The widow of murdered defence lawyer Pat Finucane has won permission at Belfast’s High Court to challenge the continuing failure of the British government to carry out an effective investigation.
Geraldine Finucane was granted leave to seek a judicial review as part of her ongoing fight to secure a public inquiry into her husband’s assassination in 1989.
In February last year, the Supreme Court held that previous inquiries into the murder did not meet human rights standards.
Mrs Justice Keegan ruled on Friday that Mrs Finucane has established an arguable case that the British government’s delay in taking action since then is unlawful. Proceedings will now advance to a full hearing later this year.
The judge said: “This is not a guarantee of success, but it’s clear to me and fairly obvious that there’s already a passage of time... that will require to be explained in evidence.”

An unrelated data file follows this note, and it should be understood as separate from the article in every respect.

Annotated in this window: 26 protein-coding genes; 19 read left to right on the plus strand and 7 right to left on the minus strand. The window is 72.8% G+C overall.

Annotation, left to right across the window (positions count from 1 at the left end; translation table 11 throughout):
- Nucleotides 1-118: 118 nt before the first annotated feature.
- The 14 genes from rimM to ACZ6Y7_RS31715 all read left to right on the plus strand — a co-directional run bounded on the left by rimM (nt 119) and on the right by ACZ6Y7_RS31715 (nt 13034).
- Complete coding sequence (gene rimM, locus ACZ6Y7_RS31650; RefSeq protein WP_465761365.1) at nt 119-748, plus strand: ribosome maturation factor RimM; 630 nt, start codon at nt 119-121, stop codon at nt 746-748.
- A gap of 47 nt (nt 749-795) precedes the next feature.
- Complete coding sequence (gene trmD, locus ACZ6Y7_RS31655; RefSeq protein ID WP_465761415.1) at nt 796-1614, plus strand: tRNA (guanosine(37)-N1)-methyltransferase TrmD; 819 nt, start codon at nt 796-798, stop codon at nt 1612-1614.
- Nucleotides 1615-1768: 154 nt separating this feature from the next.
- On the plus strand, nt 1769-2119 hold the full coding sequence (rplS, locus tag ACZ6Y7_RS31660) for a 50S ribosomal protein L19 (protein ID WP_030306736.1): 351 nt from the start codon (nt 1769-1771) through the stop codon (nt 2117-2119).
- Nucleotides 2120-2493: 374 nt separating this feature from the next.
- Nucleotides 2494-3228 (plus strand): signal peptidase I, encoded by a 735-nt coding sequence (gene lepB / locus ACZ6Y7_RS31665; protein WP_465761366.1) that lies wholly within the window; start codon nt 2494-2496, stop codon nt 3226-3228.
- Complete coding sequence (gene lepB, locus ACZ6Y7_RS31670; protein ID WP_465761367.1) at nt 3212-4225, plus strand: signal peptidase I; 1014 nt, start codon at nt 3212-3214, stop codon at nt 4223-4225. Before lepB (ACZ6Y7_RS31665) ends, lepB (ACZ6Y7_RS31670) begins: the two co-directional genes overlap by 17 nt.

Mr Finucane was killed by loyalist paramilitaries in collusion with British military intelligence. He was shot dead in front of his wife and three children at their north Belfast home in February 1989. His family have campaigned ever since for a full examination of Crown Force force collusion with the killers.
Lawyers for British Direct Ruler Julian Smith insisted he is committed to making a decision on their demands for a public inquiry as soon as possible.
During the judicial review hearing, a barrister for the Finucane family said they are being treated with contempt. He said that the level of delay since the Supreme Court reached its decision “beggars belief”.
Last weekend, Mrs Finucane said she has been left “frustrated and disappointed” after her latest meeting with the British government was postponed.
The postponement was due to Smith’s diary commitments, an official letter said.
Mrs Finucane said: “The latest delay leads me to the conclusion that this administration will be no different than previous ones, when it comes to honouring its responsibilities concerning British State involvement in the murder of my husband.”